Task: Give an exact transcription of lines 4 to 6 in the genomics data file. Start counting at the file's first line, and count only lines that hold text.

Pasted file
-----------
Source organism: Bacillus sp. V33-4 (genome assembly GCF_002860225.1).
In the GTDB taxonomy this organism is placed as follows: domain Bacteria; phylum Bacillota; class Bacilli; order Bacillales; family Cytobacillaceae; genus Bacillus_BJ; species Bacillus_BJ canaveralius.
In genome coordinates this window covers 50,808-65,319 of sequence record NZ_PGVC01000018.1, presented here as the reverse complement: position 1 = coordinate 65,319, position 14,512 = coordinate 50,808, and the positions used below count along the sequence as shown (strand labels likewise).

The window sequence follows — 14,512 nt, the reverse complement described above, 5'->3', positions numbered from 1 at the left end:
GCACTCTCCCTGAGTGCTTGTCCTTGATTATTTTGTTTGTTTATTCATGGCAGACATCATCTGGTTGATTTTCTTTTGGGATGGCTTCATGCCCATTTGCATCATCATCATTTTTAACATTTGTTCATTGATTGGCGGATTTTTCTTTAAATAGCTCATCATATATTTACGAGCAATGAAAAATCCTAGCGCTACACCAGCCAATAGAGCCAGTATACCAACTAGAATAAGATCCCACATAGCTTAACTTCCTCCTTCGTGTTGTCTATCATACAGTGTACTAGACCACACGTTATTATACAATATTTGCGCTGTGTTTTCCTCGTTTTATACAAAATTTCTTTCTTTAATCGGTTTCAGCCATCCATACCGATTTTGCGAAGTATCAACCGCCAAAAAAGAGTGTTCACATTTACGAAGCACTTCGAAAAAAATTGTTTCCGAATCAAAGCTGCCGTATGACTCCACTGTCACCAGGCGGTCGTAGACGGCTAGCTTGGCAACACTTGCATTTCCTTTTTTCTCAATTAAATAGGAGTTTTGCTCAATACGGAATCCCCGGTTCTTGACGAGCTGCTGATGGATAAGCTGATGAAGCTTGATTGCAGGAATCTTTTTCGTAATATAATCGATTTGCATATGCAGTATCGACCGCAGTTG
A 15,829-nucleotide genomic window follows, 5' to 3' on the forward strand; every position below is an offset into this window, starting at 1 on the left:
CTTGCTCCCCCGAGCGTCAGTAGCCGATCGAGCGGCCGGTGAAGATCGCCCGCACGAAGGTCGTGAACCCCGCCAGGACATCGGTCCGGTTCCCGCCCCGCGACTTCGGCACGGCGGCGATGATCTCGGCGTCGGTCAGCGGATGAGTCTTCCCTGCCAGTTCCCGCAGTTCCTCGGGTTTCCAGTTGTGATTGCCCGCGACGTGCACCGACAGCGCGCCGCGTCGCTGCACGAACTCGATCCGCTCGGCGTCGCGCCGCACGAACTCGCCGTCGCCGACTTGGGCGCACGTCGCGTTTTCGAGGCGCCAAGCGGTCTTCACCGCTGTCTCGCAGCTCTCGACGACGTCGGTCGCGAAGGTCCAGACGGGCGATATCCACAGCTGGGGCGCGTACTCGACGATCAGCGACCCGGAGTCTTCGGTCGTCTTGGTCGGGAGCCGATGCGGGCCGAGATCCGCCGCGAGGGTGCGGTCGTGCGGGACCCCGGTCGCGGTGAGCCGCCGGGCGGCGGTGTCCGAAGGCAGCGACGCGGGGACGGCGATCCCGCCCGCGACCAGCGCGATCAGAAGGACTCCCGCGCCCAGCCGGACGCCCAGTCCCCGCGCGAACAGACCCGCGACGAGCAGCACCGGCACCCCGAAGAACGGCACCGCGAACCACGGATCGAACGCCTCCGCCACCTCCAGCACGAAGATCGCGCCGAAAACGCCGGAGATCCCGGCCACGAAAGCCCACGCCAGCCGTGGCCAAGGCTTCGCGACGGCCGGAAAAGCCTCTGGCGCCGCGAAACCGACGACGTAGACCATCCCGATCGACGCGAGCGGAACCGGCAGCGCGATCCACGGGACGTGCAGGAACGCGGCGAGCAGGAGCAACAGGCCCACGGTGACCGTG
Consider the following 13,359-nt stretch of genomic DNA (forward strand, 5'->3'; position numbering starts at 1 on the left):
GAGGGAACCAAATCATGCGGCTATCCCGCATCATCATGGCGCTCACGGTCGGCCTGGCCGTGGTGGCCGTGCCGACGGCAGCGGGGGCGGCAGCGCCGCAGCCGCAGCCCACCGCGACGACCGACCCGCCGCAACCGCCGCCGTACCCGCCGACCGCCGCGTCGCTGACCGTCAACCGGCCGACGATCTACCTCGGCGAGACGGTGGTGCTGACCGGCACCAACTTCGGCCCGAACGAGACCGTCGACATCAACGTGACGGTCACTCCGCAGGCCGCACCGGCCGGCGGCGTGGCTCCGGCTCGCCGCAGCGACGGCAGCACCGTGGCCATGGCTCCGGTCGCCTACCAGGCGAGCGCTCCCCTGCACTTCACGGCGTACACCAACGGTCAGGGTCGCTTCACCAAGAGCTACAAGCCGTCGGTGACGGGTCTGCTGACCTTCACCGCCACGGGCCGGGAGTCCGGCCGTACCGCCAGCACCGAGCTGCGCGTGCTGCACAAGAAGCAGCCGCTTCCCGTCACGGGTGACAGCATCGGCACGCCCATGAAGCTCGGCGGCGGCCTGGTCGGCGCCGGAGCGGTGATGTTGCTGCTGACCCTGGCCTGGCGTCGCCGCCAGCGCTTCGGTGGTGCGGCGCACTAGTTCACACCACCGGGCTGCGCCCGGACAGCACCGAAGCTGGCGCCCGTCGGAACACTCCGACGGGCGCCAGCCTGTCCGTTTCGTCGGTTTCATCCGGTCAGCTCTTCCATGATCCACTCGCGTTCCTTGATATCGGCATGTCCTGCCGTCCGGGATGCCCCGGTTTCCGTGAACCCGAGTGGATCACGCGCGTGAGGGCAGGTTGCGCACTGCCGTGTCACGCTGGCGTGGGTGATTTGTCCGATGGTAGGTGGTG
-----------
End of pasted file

The window sequence follows — 14,512 nt, the reverse complement described above, 5'->3', positions numbered from 1 at the left end:
GCACTCTCCCTGAGTGCTTGTCCTTGATTATTTTGTTTGTTTATTCATGGCAGACATCATCTGGTTGATTTTCTTTTGGGATGGCTTCATGCCCATTTGCATCATCATCATTTTTAACATTTGTTCATTGATTGGCGGATTTTTCTTTAAATAGCTCATCATATATTTACGAGCAATGAAAAATCCTAGCGCTACACCAGCCAATAGAGCCAGTATACCAACTAGAATAAGATCCCACATAGCTTAACTTCCTCCTTCGTGTTGTCTATCATACAGTGTACTAGACCACACGTTATTATACAATATTTGCGCTGTGTTTTCCTCGTTTTATACAAAATTTCTTTCTTTAATCGGTTTCAGCCATCCATACCGATTTTGCGAAGTATCAACCGCCAAAAAAGAGTGTTCACATTTACGAAGCACTTCGAAAAAAATTGTTTCCGAATCAAAGCTGCCGTATGACTCCACTGTCACCAGGCGGTCGTAGACGGCTAGCTTGGCAACACTTGCATTTCCTTTTTTCTCAATTAAATAGGAGTTTTGCTCAATACGGAATCCCCGGTTCTTGACGAGCTGCTGATGGATAAGCTGATGAAGCTTGATTGCAGGAATCTTTTTCGTAATATAATCGATTTGCATATGCAGTATCGACCGCAGTTG
A 15,829-nucleotide genomic window follows, 5' to 3' on the forward strand; every position below is an offset into this window, starting at 1 on the left: